The Deschutes is a river in West-central Washington State. The river is generally calm, but becomes very rapid in its last few miles to its estuary in southern Puget Sound. These falls are the sight of the first settlement in Washington, the town of Newmarket (now Tumwater). The settlers hopped to use the falls as a source of power for development. The state capital of Olympia was built directly North of Tumwater. Tumwater has not grown a whole lot over the years, but helped make the river and its falls famous with the Olympia beer brewery that used the water of the Deschutes in its beverages. The brewery, however, has been closed recently. The river has no natural salmon run because the falls block passage up the river. A salmon hatchery above the falls, however, creates a weak articifial run.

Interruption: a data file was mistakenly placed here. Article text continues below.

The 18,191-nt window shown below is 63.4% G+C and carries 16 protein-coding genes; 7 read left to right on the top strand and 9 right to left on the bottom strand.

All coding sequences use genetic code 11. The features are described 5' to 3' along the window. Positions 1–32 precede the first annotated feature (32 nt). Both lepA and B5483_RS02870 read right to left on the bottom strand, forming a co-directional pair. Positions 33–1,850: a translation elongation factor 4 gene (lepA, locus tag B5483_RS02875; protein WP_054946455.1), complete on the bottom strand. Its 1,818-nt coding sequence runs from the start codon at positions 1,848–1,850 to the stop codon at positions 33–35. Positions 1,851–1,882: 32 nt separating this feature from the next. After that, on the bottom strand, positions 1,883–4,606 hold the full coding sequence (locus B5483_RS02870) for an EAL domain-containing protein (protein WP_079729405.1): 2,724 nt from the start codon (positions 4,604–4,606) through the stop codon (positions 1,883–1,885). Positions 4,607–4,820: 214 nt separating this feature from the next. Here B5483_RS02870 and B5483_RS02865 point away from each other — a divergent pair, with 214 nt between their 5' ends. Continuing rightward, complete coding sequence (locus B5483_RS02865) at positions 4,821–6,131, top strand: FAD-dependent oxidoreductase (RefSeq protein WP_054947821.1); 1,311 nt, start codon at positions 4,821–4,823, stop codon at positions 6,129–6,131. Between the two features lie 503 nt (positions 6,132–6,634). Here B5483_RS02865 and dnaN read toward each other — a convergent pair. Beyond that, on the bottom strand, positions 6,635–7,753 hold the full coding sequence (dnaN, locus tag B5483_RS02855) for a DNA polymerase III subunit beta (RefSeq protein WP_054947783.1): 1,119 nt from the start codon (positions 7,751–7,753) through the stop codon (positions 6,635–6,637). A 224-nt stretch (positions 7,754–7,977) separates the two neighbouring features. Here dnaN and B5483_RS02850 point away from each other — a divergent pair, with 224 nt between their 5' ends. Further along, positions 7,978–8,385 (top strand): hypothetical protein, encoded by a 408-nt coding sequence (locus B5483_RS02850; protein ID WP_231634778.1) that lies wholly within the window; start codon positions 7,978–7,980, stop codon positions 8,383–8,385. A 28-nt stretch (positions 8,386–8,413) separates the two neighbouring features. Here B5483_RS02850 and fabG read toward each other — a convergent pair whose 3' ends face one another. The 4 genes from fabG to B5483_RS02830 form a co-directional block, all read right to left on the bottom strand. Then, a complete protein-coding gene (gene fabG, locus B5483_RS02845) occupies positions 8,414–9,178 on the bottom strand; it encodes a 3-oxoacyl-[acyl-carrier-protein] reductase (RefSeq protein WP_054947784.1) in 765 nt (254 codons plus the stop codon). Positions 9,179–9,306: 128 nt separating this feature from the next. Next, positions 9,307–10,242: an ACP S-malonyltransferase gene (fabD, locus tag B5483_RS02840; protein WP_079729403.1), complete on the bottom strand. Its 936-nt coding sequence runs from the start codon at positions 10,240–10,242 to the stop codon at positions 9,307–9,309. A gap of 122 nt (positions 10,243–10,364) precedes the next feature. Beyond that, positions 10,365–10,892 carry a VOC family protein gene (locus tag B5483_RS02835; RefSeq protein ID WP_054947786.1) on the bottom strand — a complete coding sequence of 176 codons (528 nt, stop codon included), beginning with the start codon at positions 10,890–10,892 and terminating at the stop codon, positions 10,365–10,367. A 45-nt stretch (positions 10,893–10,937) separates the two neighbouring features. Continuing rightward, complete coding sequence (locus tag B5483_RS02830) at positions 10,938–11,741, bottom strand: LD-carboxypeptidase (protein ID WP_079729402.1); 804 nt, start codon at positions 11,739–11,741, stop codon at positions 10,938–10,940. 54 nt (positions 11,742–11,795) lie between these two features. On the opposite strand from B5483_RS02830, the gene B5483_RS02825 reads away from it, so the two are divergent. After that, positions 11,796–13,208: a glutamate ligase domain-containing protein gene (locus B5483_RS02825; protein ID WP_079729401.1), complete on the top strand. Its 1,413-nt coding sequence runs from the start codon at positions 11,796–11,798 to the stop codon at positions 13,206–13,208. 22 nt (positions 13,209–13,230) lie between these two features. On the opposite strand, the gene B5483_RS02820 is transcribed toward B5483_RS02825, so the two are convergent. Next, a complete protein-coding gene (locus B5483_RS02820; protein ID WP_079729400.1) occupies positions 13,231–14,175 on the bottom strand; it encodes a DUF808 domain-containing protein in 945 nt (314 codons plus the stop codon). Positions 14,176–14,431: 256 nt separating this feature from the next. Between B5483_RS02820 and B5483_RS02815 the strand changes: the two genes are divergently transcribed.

Hydrologically, the Deschutes is a unique river. It services a watershed that stretches from the Snoqualmie National Forest to the southern end of Puget Sound, the drainage basin averaging 10 to 20 km across. It is a relatively minor river when compared to other even moderate-sized rivers of the region. The Deschutes, however, has unique geology created by the same processes as the Olympic Mountains. The river starts out rapid at the headwaters and flattens out in an alluvial plain that stretches almost to the Sound. However, a large mass of basalt, formed by volcanic activity and forced against the continent with the subduction of the Juan de Fuca Plate, prevents additional undercutting by the current. The result is an atypical increase of water velocity as it approaches the Sound. Recently, there have been problems with the Deschutes back-cutting dirt banks lining the alluvial plain, forcing the destruction of some houses overlooking the river.